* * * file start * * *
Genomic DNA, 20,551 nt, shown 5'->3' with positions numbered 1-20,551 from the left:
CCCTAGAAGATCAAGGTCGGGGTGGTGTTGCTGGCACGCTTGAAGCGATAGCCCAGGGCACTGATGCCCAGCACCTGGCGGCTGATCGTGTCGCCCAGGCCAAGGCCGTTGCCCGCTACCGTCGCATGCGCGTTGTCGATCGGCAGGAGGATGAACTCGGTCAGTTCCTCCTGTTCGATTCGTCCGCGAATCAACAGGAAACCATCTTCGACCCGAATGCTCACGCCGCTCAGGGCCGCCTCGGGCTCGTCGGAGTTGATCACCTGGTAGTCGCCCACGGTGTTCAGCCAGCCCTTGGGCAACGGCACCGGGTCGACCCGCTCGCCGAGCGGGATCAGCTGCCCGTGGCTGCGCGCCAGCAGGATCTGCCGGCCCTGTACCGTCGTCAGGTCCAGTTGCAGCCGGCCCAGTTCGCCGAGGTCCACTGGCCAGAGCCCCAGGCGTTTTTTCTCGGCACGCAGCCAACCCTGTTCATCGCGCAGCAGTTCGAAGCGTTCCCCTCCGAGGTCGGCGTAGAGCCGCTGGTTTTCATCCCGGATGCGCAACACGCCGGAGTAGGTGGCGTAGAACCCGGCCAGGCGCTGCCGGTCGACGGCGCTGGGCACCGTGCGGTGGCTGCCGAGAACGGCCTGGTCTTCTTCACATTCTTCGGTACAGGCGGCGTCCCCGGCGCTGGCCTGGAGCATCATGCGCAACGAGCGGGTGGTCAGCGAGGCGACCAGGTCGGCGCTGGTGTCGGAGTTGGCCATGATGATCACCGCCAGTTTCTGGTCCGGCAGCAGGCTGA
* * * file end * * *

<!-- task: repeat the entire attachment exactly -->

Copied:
Genomic DNA, 20,551 nt, shown 5'->3' with positions numbered 1-20,551 from the left:
CCCTAGAAGATCAAGGTCGGGGTGGTGTTGCTGGCACGCTTGAAGCGATAGCCCAGGGCACTGATGCCCAGCACCTGGCGGCTGATCGTGTCGCCCAGGCCAAGGCCGTTGCCCGCTACCGTCGCATGCGCGTTGTCGATCGGCAGGAGGATGAACTCGGTCAGTTCCTCCTGTTCGATTCGTCCGCGAATCAACAGGAAACCATCTTCGACCCGAATGCTCACGCCGCTCAGGGCCGCCTCGGGCTCGTCGGAGTTGATCACCTGGTAGTCGCCCACGGTGTTCAGCCAGCCCTTGGGCAACGGCACCGGGTCGACCCGCTCGCCGAGCGGGATCAGCTGCCCGTGGCTGCGCGCCAGCAGGATCTGCCGGCCCTGTACCGTCGTCAGGTCCAGTTGCAGCCGGCCCAGTTCGCCGAGGTCCACTGGCCAGAGCCCCAGGCGTTTTTTCTCGGCACGCAGCCAACCCTGTTCATCGCGCAGCAGTTCGAAGCGTTCCCCTCCGAGGTCGGCGTAGAGCCGCTGGTTTTCATCCCGGATGCGCAACACGCCGGAGTAGGTGGCGTAGAACCCGGCCAGGCGCTGCCGGTCGACGGCGCTGGGCACCGTGCGGTGGCTGCCGAGAACGGCCTGGTCTTCTTCACATTCTTCGGTACAGGCGGCGTCCCCGGCGCTGGCCTGGAGCATCATGCGCAACGAGCGGGTGGTCAGCGAGGCGACCAGGTCGGCGCTGGTGTCGGAGTTGGCCATGATGATCACCGCCAGTTTCTGGTCCGGCAGCAGGCTGA